Like the rest of Europe, Weimar fell under the cultural shadow of Paris. The city exported its metropolitan culture, making Europeans read French novels, recite French poetry and watch French plays. Many German artists and intellectuals responded to Paris’s cultural domination with a nationalist initiative. They collected folk tales and other components of popular and peasant pastime, valorising an entity called German culture. Indeed, they helped to make the essentially German idea of culture – as opposed to the Anglo ‘society’ or the French ‘civilisation’ – the foundation for a future nation state.

Goethe himself had been educated in the French manner. He agreed with German nationalists that cultural dependence on France must end. But he disagreed with their search for native German culture and folk traditions. Goethe searched for an alternative to both metropolitan culture and German nationalism. First, he turned to England, especially William Shakespeare, but soon realised that Anglo cultural dominance was no improvement. He needed something not just different, but bigger and better. The solution was world literature.

Read the rest of this article at: aeon

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Love in the Time of Individualism

C.S. Lewis’s wife, Joy Davidman, died of bone cancer on July 13, 1960. The next day, the famous author wrote a letter to Peter Bide, the priest who had married them, to tell him the news.

“I’d like to meet,” Lewis writes, suggesting the two grab lunch sometime soon. “For I am—oh God that I were not—very free now. One doesn’t realize in early life that the price of freedom is loneliness. To be happy is to be tied.”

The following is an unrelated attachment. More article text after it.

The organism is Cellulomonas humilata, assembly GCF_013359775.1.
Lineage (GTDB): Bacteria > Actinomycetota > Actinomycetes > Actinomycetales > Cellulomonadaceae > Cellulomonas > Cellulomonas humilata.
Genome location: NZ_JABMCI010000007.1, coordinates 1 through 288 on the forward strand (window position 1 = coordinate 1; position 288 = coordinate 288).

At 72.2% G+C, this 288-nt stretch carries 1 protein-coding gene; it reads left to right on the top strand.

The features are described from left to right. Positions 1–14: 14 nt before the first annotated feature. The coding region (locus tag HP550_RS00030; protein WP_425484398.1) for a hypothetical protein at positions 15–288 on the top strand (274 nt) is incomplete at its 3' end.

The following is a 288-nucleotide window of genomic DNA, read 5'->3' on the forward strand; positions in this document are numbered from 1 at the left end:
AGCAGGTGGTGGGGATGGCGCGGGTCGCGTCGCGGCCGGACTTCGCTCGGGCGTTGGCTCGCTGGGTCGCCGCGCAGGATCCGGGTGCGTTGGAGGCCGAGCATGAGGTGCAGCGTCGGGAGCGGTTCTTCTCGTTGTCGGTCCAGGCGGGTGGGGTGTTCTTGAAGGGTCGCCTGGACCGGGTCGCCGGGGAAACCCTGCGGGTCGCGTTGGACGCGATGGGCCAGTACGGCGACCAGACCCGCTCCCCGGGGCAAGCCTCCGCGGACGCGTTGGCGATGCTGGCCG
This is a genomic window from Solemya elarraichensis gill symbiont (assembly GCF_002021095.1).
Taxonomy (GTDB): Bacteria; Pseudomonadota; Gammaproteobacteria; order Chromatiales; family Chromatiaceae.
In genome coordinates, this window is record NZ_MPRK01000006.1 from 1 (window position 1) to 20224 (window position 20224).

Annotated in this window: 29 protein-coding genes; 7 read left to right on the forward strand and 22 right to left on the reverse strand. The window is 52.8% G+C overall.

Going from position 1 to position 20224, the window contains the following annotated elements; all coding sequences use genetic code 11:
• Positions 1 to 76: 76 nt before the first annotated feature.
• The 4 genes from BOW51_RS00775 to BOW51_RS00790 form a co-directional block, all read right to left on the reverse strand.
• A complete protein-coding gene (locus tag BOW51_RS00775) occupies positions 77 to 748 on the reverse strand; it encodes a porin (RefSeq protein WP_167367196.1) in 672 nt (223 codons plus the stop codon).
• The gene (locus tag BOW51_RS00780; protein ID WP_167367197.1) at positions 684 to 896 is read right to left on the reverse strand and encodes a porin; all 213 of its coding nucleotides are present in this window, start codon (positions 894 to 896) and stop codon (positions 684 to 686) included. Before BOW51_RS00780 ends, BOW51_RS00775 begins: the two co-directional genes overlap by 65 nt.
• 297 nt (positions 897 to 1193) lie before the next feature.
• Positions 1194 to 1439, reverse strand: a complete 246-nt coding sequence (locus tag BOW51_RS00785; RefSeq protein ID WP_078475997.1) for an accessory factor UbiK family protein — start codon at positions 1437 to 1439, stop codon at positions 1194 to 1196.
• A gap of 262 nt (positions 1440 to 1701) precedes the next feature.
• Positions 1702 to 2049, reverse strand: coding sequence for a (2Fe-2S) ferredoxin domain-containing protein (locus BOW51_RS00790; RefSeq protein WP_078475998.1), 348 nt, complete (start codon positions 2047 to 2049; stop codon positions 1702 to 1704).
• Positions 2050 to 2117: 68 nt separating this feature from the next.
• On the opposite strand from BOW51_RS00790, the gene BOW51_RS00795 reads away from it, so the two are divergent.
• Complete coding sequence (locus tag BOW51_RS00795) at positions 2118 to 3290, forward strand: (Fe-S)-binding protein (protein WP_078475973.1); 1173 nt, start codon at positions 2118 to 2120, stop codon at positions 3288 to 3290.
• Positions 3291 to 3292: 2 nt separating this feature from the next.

When it comes to romance, Americans are freer than they’ve ever been. Freer to marry, freer to divorce, freer to have sex when and with whom they like with fewer consequences, freer to cohabitate without getting married, freer to remain single, freer to pursue open relationships or polyamory.

But what if the price of freedom is loneliness? Would you pay it?

Mark Regnerus, a sociologist at the University of Texas at Austin, thinks a lot about the price of human relationships. His new book, Cheap Sex, is all about how the modern dating scene has been shaped by sexual economics, a theory which sees human mating as a marketplace. His idea, as you might suspect from the title, is that sex is not as costly to access as it once was—in terms of time, effort, and risk. Contraception makes sex less risky; online dating platforms make it more accessible. If that doesn’t work out, there’s always porn, which requires next to no effort to find. These factors, Regnerus argues, “have created a massive slowdown in the development of committed relationships, especially marriage.”

Read the rest of this article at: Nautilus

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Loyalty Nearly Killed My Beehive

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Some time ago I read a short story by Roald Dahl called “Royal Jelly.” It’s the tale of a father desperately searching for ways to save his malnourished infant daughter who refuses her mother’s milk. This man is an apiarist, and while looking for answers, he picks up the latest article on royal jelly—the microbial mix that honeybees feed to their larva when they want to raise a new queen. “Royal jelly… must be a substance of tremendous nourishing power,” he eventually tells his wife when she discovers that he has been secretly feeding it to their child, “for on this diet alone, the honey-bee larva increases in weight 1500 times in five days!” Soon his daughter is rapidly gaining weight and ravenous for her milk.